Teacher Sarah Watkins explores how best to support children with attachment disorder in your Early Years setting…
Jane screamed when her carer left and began to throw toys and push over chairs. She refused to interact with other children but wept when a child she had just met left for a dentist appointment. Jane swore and kicked me when I gave her a simple instruction.
Supporting a pupil with an attachment disorder can be challenging. Jane’s start to life was traumatic and consequently she was unable to bond with her primary caregivers. It took me a long time to build her trust.
Attachment theory was first proposed by psychiatrist John Bowlby who described it as the ‘lasting psychological connectedness between human beings’. Bowlby suggested that our early experience of relationships significantly affects our later emotional and social development.
It’s important to remember that the way attachment disorder presents is different for every child. Anger and defiant, aggressive behaviour may be exhibited, as well as fear and extreme sadness.
Other signs could be the failure to control emotions or show empathy. Jane, aged four, had low self-esteem and would not try activities where she risked failure. She could not take responsibility for her actions and did not respond well to public praise.
Professor Peter Fonagy, of the Anna Freud Centre, which conducts research into attachment disorders:
“Children who have had bad experiences, particularly in care, don’t believe anything anyone tells them because they don’t trust them. They’re shut off. They understand what they’re being told, but won’t bring it into their own world as a truth, and they can’t modify their own belief that they’re not loved or that they’re ‘bad’.”
So what can be done? According to Philip Riley, author of Attachment Theory, teachers should aim to be a secure base: dependable and consistent.
Riley emphasises that relationships are key. Build a strong partnership with the child’s carers and communicate with them daily.
Ensure that all staff working with the child know the child’s needs and understand the strategies in place. Inconsistency can be disastrous for children with attachment disorder.
Make time to hear the child. A child with insecure attachment can feel helpless, disempowered and disregarded. Counselling is essential but funding is not always available.
Simply spending time playing together is valuable and the talking will often come later. Observe the child and establish what motivates them. Giving the child responsibility will help to increase their self-esteem.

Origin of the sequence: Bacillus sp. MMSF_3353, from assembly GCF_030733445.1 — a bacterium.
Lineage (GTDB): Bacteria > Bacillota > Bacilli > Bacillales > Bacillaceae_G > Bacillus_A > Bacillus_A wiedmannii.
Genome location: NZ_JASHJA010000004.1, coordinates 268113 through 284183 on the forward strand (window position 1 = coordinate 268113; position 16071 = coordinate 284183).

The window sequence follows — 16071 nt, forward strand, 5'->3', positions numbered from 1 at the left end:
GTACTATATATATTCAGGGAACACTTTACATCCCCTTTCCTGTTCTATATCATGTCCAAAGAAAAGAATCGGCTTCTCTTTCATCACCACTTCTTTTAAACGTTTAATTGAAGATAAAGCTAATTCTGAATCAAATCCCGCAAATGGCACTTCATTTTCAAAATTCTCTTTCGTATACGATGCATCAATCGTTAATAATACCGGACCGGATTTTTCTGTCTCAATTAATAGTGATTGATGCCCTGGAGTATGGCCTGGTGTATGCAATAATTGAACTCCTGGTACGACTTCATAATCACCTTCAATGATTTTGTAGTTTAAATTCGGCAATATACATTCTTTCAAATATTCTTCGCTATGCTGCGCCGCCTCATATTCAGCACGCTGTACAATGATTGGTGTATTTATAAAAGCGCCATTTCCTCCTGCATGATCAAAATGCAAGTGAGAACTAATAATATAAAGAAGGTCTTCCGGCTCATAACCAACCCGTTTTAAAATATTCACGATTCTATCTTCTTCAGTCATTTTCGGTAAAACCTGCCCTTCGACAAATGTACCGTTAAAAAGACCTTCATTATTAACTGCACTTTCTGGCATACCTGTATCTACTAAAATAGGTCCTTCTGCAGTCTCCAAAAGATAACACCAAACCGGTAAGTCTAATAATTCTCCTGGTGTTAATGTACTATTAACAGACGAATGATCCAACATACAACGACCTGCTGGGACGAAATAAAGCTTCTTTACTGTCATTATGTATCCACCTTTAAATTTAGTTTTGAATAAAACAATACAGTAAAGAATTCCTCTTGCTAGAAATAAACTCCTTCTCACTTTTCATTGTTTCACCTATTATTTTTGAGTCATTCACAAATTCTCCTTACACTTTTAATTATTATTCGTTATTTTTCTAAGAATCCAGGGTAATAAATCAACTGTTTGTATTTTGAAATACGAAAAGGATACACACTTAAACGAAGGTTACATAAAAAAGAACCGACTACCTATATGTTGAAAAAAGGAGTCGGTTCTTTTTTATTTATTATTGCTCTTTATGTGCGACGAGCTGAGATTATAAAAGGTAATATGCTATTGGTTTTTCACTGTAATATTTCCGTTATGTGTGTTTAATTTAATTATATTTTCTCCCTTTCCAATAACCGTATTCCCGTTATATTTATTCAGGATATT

In terms of managing behaviour, it’s important to give immediate positive reinforcement and to take time to celebrate every success, giving specific praise. Help them to recognise their good qualities.
Note down triggers for challenging behaviour to build a picture. Examples could be break time or transitions.
Jane would become enraged when it was tidy-up time. When I noticed this pattern of behaviour, I began giving her a five-minute warning beforehand. If there are regular times of day that are difficult, make a plan for these times.
Don’t assume that the child will understand what you need from them. Clearly model what you are looking for. For example, you might model appropriate physical contact using puppets
Keep your instructions simple, and maintain clear routines and expectations. Challenging outbursts are almost inevitable. Ignore low-level disruption designed to get your attention.
Acknowledge the child’s feelings and work on anger management strategies such as breathing. Talk through how the child experiences anger and help them to represent it. What does it look like? Establish a safe space where the child can go if they need time out.
Remain calm through violent outbursts, stay in control and don’t take it personally.
Always start the next session with a blank slate. Children with an attachment disorder need reassurance that you have unconditional regard for them and that you will not give up on them no matter how many times they push you away.
Supporting a child with attachment disorder is not straightforward and it’s important to work with specialists.
Sarah Watkins is a Reception teacher at Ledbury Primary School.